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Thank you to the 1,400 leaders who’ve generously done the 7 questions!
I hope reading

7 Questions with Anamika Sahu

helps you in your leadership.

 

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Jonno White

7 Questions with Anamika Sahu

Name: Anamika Sahu


Current title: Founder & Editor-in-Chief


Current organisation: Electronics Clap


Holding over 18 years of experience, Anamika is the Founder and Editor-in-Chief of Electronics Clap, which is a global digital media company focused exclusively on the Electronics Industry.

An accomplished journalist, content strategist, and people's manager with over 11 years of experience across digital and print media, she had interviewed well-known entrepreneurs including Narayana Murthy (Infosys), Rohit Chadda (ZEE Digital), Shahnaz Hussain (Shahnaz Hussain Group), Deepak NG (Dassault Systèmes), Aditya Arora (Teleperformance India), Sujay Vasudevan (Mastercard), Kamal Bali (Volvo Group), Sohinder Singh Gill (Hero Electric), among several others.

In her earlier job, she has played an instrumental role in aligning the India business of siliconindia, CEO Insights and Women Entrepreneur with respect to Editorial Strategy, Processes, Policies, Alliances, Content Commerce & Operations, Partnerships, Webinars, Networking, and Events.

Besides writing, editing, and commissioning of content, she is a keen observer and writer. She prefers an indulgent approach in creating an editorial strategy, training and leveraging talent and serving distinct audience pools with customised communication and approach.

7 Questions with Anamika Sahu

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1. What have you found most challenging as a CEO or executive of a large enterprise?

As the Founder & Editor-in-Chief of Electronics Clap, a digital media company, the most challenging thing about my role is to ensure we stay true to our vision and mission of providing the updated news, views and insights about the electronics industry to our audience. In other words, it is about keeping our readers apprised with the latest know-how of the industry that can help them build their business more strongly. Also keeping the team on their feet to bring the most insightful content from the global leaders from the electronics industry is, though, a challenge but a work that I love to do. Building a team that stands by your values, mission and vision is critical and hence I always try to ensure that the people we include in our organization are more than 100 per cent inclined to our purpose.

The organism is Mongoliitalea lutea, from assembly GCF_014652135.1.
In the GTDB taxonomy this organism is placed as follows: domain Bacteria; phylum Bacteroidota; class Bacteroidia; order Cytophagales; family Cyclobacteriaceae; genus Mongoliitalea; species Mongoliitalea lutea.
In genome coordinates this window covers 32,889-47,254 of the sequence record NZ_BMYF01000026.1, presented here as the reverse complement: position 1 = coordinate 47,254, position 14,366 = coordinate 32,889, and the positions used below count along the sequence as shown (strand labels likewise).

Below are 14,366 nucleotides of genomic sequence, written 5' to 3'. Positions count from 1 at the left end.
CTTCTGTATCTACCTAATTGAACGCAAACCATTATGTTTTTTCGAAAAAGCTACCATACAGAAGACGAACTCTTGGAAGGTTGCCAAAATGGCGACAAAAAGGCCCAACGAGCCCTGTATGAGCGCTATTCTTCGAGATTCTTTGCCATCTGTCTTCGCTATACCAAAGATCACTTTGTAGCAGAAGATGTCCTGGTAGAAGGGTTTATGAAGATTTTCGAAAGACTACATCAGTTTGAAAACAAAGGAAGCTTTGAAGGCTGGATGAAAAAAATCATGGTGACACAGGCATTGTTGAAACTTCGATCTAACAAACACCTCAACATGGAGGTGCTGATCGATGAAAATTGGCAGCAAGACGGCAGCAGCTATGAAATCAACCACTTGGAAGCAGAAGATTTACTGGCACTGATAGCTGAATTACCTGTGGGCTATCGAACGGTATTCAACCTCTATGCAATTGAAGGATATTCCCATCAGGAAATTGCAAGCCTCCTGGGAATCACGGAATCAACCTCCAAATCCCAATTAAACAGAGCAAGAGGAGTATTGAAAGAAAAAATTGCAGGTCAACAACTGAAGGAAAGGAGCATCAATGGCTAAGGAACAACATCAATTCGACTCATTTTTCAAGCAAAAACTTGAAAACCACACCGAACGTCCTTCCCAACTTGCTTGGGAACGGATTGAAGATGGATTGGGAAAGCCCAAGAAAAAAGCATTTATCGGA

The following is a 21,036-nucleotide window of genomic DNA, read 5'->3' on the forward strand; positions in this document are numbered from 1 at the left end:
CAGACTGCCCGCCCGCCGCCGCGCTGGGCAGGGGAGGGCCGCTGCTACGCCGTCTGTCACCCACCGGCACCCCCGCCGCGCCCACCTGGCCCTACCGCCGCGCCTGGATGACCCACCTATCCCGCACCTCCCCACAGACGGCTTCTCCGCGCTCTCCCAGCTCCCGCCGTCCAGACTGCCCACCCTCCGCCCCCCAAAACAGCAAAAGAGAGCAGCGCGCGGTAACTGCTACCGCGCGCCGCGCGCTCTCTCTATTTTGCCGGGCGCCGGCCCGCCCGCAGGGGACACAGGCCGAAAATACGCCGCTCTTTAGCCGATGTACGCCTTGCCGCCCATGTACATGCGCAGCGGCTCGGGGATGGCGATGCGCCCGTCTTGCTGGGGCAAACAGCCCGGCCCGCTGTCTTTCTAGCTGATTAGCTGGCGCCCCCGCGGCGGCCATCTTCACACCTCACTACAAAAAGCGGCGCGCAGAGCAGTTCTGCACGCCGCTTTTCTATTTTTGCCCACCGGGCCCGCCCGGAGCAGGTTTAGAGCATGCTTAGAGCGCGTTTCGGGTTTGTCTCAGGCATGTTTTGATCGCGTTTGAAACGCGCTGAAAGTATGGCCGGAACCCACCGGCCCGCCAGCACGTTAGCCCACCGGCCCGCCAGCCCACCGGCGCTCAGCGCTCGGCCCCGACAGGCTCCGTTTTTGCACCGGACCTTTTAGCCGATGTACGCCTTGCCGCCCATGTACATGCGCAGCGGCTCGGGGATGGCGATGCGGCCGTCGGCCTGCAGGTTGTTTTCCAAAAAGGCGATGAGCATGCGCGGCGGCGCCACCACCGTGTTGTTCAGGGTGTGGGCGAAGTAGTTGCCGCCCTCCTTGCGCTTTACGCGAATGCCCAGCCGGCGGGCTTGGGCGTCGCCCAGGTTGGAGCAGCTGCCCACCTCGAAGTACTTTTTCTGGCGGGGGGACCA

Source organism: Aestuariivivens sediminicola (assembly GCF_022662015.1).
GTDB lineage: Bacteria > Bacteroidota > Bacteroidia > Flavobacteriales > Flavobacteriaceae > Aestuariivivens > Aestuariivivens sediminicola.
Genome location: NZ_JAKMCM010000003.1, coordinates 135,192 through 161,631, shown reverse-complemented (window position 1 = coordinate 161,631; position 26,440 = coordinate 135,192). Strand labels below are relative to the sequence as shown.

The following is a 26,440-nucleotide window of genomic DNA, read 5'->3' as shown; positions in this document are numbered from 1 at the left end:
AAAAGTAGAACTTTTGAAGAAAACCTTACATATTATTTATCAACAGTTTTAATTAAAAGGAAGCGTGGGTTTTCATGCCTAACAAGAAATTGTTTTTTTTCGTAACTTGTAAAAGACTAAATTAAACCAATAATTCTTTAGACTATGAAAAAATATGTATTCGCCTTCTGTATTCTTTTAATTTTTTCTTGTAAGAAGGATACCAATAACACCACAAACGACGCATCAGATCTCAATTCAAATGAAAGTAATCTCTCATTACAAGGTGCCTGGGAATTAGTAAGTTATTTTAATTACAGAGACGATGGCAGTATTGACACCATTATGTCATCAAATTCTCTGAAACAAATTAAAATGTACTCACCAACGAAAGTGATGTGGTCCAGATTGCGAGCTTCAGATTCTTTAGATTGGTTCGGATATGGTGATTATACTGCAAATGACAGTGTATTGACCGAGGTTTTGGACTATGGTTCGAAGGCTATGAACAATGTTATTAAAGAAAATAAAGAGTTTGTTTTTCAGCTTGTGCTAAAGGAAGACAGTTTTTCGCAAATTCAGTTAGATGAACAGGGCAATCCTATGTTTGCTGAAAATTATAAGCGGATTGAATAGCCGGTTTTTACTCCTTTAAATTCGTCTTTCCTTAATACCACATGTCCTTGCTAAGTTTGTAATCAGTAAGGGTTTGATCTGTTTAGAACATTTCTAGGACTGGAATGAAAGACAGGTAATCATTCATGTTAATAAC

Just like in my earlier role at siliconindia, CEO Insights and Women Entrepreneur India, where I had held multiple roles starting as a content writer to being the managing editor of the publication’s India edition, I had and am having great learnings from the challenges I face, whether it is creating a team or handling clients and their concerns, whilst ensuring all is best!


2. How did you become a CEO or executive of a large enterprise? Can you please briefly tell the story?

My learning from the past paved my way towards being a thought leader in the industry. The journey from being a content writer to handling tens of magazines every month entrusted my confidence in me. Also, handling large teams, including content writers, graphic designers, proofreaders and others, cemented by self-assurance.

On the other hand, the pandemic provided me time to self-retrospect on my abilities, and that is when I decided to start my own company – Electronics Clap. It is not a job or a work but a vision I had lived by since I remember. I guess this was the impact of my upbringing and the family business background I come from. Being involved in the family business since childhood, for just assisting my father, introduced me to all aspects of running a business.

Thanks to my parents who gave me enough freedom to decide my career path and always stood by me. I always had their back.


3. How do you structure your work days from waking up to going to sleep?

Well, my days have always been structured. Since early childhood, I have been involved in teaching, earlier to my neighbouring kids, and then at small institutions providing art and fashion coaching. I had been a teacher ever since till I joined journalism in 2011.